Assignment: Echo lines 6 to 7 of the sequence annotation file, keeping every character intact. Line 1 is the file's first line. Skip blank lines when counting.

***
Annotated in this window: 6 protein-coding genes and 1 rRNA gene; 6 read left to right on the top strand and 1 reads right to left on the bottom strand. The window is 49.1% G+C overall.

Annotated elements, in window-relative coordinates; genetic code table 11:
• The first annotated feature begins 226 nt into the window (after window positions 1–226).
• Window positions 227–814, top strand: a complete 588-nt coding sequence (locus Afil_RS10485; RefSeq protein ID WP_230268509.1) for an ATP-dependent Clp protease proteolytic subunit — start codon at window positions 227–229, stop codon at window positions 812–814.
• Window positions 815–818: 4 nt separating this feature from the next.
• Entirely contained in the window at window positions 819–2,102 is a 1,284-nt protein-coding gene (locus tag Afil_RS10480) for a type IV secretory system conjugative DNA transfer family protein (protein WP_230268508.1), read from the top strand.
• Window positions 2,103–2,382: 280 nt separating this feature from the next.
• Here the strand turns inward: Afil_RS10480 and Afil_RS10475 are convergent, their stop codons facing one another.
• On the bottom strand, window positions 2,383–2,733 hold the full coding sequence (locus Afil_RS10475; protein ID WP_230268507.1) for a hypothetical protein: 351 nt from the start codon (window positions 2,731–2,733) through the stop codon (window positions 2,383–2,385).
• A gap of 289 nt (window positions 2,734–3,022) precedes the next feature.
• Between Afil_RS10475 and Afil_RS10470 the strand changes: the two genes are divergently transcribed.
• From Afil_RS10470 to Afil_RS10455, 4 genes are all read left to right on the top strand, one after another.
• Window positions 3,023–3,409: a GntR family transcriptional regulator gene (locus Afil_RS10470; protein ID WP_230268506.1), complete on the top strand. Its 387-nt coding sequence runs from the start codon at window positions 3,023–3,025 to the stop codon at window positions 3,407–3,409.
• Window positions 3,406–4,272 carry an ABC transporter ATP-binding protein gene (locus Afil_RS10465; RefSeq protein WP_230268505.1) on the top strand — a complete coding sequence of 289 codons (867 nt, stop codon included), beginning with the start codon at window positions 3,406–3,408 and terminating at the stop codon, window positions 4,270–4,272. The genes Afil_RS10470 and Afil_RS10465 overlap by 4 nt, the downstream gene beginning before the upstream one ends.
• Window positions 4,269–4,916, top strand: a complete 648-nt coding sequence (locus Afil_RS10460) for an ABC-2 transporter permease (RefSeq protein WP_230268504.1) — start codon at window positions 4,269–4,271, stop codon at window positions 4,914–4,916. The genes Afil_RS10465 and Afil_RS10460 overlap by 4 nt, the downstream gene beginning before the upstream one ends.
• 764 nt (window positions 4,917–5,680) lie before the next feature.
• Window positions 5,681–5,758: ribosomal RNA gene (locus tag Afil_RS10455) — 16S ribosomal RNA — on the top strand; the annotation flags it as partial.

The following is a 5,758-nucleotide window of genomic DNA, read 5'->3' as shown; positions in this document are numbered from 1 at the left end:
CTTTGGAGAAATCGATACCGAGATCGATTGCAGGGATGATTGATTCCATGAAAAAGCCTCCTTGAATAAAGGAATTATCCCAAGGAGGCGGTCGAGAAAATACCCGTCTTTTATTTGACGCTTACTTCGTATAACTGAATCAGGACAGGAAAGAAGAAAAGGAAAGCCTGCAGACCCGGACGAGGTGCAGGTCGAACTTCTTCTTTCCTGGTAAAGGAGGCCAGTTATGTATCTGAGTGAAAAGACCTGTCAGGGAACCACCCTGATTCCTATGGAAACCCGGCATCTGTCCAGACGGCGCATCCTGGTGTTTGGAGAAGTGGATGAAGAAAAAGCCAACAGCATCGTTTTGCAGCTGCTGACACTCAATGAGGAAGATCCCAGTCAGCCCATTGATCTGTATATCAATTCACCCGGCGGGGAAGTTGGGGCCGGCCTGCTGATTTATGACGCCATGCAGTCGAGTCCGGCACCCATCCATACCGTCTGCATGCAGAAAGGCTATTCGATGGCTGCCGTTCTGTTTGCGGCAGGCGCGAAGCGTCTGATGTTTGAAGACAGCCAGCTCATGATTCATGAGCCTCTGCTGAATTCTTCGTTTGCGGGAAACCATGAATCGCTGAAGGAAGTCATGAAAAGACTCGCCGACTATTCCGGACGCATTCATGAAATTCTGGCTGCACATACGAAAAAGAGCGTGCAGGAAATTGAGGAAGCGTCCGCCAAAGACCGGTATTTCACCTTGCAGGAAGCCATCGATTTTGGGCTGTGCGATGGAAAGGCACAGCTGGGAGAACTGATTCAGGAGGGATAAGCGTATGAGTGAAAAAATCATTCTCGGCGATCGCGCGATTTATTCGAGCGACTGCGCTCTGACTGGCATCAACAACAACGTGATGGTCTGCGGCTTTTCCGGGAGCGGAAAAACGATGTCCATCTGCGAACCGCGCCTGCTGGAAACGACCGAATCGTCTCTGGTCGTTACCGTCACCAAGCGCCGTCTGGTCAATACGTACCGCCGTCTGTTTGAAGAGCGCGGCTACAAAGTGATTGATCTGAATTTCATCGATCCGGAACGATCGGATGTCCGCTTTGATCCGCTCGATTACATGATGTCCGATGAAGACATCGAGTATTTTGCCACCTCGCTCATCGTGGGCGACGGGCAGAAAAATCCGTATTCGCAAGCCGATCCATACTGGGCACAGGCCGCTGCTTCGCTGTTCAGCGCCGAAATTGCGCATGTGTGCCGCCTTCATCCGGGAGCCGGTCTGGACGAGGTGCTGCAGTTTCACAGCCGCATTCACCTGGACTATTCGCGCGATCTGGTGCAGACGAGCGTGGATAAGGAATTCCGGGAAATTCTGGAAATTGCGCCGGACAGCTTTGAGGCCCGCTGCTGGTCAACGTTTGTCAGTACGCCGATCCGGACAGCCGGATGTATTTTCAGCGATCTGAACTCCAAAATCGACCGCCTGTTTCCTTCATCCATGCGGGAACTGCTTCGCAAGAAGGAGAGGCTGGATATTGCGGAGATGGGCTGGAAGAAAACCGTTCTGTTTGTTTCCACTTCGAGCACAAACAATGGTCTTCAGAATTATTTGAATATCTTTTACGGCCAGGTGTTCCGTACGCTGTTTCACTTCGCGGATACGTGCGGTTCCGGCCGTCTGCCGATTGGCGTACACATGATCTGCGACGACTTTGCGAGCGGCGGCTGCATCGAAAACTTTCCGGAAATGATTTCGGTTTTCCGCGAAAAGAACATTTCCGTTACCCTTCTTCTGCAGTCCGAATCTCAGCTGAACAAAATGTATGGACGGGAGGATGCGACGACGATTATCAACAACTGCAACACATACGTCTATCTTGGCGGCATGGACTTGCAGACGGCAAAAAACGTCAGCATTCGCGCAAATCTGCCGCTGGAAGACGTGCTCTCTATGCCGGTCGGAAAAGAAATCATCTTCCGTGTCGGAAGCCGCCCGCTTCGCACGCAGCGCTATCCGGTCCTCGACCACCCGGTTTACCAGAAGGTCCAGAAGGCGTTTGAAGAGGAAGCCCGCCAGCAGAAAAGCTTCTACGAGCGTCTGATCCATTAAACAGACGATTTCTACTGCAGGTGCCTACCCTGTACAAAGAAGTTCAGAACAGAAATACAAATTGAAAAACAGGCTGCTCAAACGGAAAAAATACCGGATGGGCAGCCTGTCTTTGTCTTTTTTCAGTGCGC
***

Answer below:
• Entirely contained in the window at window positions 819–2,102 is a 1,284-nt protein-coding gene (locus tag Afil_RS10480) for a type IV secretory system conjugative DNA transfer family protein (protein WP_230268508.1), read from the top strand.
• Window positions 2,103–2,382: 280 nt separating this feature from the next.